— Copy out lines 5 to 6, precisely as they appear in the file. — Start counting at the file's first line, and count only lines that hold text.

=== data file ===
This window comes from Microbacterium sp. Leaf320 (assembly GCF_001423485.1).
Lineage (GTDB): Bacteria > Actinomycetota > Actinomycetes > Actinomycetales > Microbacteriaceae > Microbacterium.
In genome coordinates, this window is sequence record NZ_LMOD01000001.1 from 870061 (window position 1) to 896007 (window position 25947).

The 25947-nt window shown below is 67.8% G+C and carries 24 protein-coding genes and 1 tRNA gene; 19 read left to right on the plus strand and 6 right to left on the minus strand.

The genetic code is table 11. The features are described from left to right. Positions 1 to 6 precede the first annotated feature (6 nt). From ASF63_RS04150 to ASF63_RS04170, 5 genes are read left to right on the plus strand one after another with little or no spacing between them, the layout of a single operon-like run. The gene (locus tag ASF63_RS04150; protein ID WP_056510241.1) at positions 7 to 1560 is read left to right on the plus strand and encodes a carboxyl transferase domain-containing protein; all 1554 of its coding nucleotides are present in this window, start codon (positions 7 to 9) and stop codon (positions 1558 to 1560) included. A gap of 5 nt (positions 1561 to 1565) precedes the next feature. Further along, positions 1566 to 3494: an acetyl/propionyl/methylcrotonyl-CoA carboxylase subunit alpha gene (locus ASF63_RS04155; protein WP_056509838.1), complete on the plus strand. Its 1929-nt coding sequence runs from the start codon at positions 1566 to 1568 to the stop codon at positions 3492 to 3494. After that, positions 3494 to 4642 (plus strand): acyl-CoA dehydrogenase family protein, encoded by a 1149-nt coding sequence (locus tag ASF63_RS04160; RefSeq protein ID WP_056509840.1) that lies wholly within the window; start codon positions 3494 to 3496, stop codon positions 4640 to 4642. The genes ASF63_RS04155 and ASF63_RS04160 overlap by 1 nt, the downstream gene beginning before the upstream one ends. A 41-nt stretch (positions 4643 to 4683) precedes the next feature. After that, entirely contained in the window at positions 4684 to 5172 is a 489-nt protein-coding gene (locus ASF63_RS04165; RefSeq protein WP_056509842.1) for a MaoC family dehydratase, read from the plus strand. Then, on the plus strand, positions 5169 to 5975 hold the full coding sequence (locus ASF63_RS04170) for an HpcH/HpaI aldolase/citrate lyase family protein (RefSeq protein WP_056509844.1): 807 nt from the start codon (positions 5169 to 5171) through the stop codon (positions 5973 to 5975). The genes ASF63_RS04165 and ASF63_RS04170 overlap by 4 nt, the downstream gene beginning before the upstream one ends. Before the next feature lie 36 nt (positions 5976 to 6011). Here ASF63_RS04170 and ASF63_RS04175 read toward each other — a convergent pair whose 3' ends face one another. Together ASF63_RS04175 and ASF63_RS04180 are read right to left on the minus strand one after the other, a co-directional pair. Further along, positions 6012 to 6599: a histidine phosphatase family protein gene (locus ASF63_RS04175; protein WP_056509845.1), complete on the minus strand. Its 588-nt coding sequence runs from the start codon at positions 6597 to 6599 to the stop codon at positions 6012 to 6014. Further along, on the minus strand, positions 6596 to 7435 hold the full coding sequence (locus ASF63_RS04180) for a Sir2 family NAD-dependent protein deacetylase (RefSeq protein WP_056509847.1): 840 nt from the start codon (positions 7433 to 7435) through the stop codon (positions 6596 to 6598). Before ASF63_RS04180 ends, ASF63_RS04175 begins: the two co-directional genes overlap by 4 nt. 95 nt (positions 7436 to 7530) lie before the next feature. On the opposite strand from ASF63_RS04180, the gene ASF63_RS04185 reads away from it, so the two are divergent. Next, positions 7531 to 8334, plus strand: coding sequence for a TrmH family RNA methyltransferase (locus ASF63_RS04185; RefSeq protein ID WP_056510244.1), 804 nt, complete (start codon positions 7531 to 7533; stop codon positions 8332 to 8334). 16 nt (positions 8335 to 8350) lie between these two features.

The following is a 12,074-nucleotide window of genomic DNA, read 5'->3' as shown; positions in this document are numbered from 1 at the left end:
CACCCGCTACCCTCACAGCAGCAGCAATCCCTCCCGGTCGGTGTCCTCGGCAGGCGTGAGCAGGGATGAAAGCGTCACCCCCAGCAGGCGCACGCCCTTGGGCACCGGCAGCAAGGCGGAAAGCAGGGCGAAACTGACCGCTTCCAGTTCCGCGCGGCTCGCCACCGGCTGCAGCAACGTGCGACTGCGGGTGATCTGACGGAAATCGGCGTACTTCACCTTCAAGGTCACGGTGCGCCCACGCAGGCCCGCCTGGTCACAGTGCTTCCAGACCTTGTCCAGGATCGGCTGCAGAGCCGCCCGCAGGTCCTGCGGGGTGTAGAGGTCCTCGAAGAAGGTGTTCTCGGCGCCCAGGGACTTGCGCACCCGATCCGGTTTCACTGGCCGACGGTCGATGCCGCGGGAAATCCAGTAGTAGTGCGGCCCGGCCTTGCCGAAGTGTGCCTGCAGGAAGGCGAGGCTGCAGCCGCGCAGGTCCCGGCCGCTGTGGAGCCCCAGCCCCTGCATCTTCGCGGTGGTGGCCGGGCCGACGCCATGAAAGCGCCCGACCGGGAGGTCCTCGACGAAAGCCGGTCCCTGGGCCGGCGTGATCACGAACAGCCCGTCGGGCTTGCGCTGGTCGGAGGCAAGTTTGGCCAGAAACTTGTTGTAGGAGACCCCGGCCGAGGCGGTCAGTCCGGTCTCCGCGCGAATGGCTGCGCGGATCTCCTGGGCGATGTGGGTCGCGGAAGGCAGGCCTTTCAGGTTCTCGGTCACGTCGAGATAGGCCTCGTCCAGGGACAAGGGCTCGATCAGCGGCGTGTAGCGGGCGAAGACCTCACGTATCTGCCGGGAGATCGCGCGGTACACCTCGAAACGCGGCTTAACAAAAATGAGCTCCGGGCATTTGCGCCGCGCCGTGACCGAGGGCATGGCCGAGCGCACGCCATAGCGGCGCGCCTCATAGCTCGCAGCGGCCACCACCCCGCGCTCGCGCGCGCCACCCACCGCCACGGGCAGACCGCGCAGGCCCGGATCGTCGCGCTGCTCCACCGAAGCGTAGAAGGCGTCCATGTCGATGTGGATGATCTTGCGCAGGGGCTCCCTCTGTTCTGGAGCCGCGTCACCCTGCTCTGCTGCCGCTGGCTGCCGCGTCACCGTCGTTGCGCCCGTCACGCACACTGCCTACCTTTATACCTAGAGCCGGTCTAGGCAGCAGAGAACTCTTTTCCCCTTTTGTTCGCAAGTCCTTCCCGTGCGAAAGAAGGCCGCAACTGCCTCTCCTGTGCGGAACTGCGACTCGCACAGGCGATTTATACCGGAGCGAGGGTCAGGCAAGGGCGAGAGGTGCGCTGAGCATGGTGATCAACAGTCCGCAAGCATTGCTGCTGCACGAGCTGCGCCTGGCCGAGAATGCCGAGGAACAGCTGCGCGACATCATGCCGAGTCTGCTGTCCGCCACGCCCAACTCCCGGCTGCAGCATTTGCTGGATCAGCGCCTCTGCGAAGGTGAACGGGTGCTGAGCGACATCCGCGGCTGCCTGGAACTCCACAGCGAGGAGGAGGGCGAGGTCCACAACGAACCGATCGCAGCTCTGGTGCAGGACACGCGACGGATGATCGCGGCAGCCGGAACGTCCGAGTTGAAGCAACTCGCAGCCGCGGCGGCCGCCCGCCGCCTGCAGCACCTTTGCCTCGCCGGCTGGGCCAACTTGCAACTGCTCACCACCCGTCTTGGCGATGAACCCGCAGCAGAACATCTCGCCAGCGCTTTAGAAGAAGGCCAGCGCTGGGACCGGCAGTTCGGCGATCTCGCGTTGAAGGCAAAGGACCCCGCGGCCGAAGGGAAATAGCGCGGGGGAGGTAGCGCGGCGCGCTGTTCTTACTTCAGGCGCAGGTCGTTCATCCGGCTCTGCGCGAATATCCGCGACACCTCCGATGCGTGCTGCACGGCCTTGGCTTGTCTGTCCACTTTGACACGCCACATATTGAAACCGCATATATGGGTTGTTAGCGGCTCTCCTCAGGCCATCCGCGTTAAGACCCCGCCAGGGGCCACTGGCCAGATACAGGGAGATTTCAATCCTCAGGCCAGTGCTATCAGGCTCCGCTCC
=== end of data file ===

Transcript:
The genetic code is table 11. The features are described from left to right. Positions 1 to 6 precede the first annotated feature (6 nt). From ASF63_RS04150 to ASF63_RS04170, 5 genes are read left to right on the plus strand one after another with little or no spacing between them, the layout of a single operon-like run. The gene (locus tag ASF63_RS04150; protein ID WP_056510241.1) at positions 7 to 1560 is read left to right on the plus strand and encodes a carboxyl transferase domain-containing protein; all 1554 of its coding nucleotides are present in this window, start codon (positions 7 to 9) and stop codon (positions 1558 to 1560) included. A gap of 5 nt (positions 1561 to 1565) precedes the next feature. Further along, positions 1566 to 3494: an acetyl/propionyl/methylcrotonyl-CoA carboxylase subunit alpha gene (locus ASF63_RS04155; protein WP_056509838.1), complete on the plus strand. Its 1929-nt coding sequence runs from the start codon at positions 1566 to 1568 to the stop codon at positions 3492 to 3494. After that, positions 3494 to 4642 (plus strand): acyl-CoA dehydrogenase family protein, encoded by a 1149-nt coding sequence (locus tag ASF63_RS04160; RefSeq protein ID WP_056509840.1) that lies wholly within the window; start codon positions 3494 to 3496, stop codon positions 4640 to 4642. The genes ASF63_RS04155 and ASF63_RS04160 overlap by 1 nt, the downstream gene beginning before the upstream one ends. A 41-nt stretch (positions 4643 to 4683) precedes the next feature. After that, entirely contained in the window at positions 4684 to 5172 is a 489-nt protein-coding gene (locus ASF63_RS04165; RefSeq protein WP_056509842.1) for a MaoC family dehydratase, read from the plus strand. Then, on the plus strand, positions 5169 to 5975 hold the full coding sequence (locus ASF63_RS04170) for an HpcH/HpaI aldolase/citrate lyase family protein (RefSeq protein WP_056509844.1): 807 nt from the start codon (positions 5169 to 5171) through the stop codon (positions 5973 to 5975). The genes ASF63_RS04165 and ASF63_RS04170 overlap by 4 nt, the downstream gene beginning before the upstream one ends. Before the next feature lie 36 nt (positions 5976 to 6011). Here ASF63_RS04170 and ASF63_RS04175 read toward each other — a convergent pair whose 3' ends face one another. Together ASF63_RS04175 and ASF63_RS04180 are read right to left on the minus strand one after the other, a co-directional pair. Further along, positions 6012 to 6599: a histidine phosphatase family protein gene (locus ASF63_RS04175; protein WP_056509845.1), complete on the minus strand. Its 588-nt coding sequence runs from the start codon at positions 6597 to 6599 to the stop codon at positions 6012 to 6014. Further along, on the minus strand, positions 6596 to 7435 hold the full coding sequence (locus ASF63_RS04180) for a Sir2 family NAD-dependent protein deacetylase (RefSeq protein WP_056509847.1): 840 nt from the start codon (positions 7433 to 7435) through the stop codon (positions 6596 to 6598). Before ASF63_RS04180 ends, ASF63_RS04175 begins: the two co-directional genes overlap by 4 nt. 95 nt (positions 7436 to 7530) lie before the next feature. On the opposite strand from ASF63_RS04180, the gene ASF63_RS04185 reads away from it, so the two are divergent. Next, positions 7531 to 8334, plus strand: coding sequence for a TrmH family RNA methyltransferase (locus ASF63_RS04185; RefSeq protein ID WP_056510244.1), 804 nt, complete (start codon positions 7531 to 7533; stop codon positions 8332 to 8334). 16 nt (positions 8335 to 8350) lie between these two features.

The following is a 12,074-nucleotide window of genomic DNA, read 5'->3' as shown; positions in this document are numbered from 1 at the left end: